Curious how your spending and money management stack up? In this series, we talk to real folks just like you, who’ve shared their tales of spending, saving, and searching for loose change.
Today, we hear from John and Janet, a 67-year-old part-time farmer and a 64-year-old missions coordinator at their church in northwest Indiana. They’ll have been married 45 years this year, but they’ll tell you the fun is just ramping up. John and Janet are on the verge of being “officially” retired. They have planned and prepped for this time of their lives not only in the financial space but also through exercising and eating well. They have started filling up their passports with stamps from trips around the world to build schools and church buildings. Just recently, they even had to send their passport books off to get more pages. Check out where John and Janet are headed next and how they made it all possible.
JOHN & JANET’S PROFILE
Occupation: Farmer & church missions coordinator
Industry: Farming & ministry
Age: 67, 64
Location: Northwest Indiana
Income: $120,000 (combination of church salary, rents from the farmland we own, and Social Security)
Roth IRA: We are no longer contributing, but holding on to this and not withdrawing as a good backup plan.
Employer-sponsored retirement plan: N/A
Housing costs: $350/mo (HOA, taxes). We moved to a lake house six years ago and paid it off in three years.
Groceries and home supplies: $360
Dining out: $300
Loans: $3,000 to pay off the family farm, will be completely debt-free in five years
Health, dental & vision insurance: $500
Auto, homeowner, and umbrella liability insurance: $120
Life insurance premium: $60
Cable: $0 – Included in internet/digital
Lawn service: $0 – We do it ourselves, keeps us busy.
Cell phone: $90
Memberships: $40 – Gym memberships for both of us.
Pet grooming: $0
Credit card debt payments: $0 – We pay many of our bills — grocery, gas, and discretionary spending — using our credit card for the miles. But, we pay it off in full every month and do not carry a balance.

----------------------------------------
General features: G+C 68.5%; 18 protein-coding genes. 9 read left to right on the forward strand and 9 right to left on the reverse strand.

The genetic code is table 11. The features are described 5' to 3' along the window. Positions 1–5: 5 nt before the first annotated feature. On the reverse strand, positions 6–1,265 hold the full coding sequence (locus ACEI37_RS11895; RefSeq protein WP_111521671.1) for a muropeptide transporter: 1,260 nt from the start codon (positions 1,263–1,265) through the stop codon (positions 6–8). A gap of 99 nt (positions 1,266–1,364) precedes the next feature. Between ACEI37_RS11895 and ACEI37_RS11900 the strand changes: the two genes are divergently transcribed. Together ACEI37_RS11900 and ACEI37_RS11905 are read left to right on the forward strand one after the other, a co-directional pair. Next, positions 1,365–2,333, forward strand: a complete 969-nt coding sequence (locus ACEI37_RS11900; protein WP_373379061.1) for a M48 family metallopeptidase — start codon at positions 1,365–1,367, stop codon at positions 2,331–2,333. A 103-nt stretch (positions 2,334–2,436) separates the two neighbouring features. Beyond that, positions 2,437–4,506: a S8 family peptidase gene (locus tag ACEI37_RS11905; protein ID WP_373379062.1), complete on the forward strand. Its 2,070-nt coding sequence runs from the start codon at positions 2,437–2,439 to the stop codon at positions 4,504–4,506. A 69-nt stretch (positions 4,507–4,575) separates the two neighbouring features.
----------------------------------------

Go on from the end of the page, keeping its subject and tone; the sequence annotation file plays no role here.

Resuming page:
Charitable donations: $1,000
How difficult is it for you to put money away for retirement? Have you had to give up anything?
When the kids were young we would look at each other and say, “Retirement? Ha! In our dreams.” After two failing businesses when we were first married and three kids in 5 years, it seemed like we would always be underwater. Other than about 10 years, we’ve been entrepreneurs for the majority of our 45 years together. We’ve started four businesses, two failed and had to think out-of-the-box to put together a retirement plan. While we weren’t able to invest much traditionally in retirement at the beginning of our careers, we were investing in our company and farm. That ended up creating quite a few possibilities for us later in life to catch-up for retirement.
If you had to put away more money for your retirement, what would you cut out of your budget?
When we had a young family, Jan earned the name “Generic Jan.” Even as the different businesses were doing well, she was still very frugal. Giving and saving are two very strong pillars for us. That meant we shopped at thrift stores, used coupons, and didn’t go on extravagant vacations. But as soon as we were able, we started investing in our retirement. Also, to teach our kids the value of their college education, we had them pay for half of it.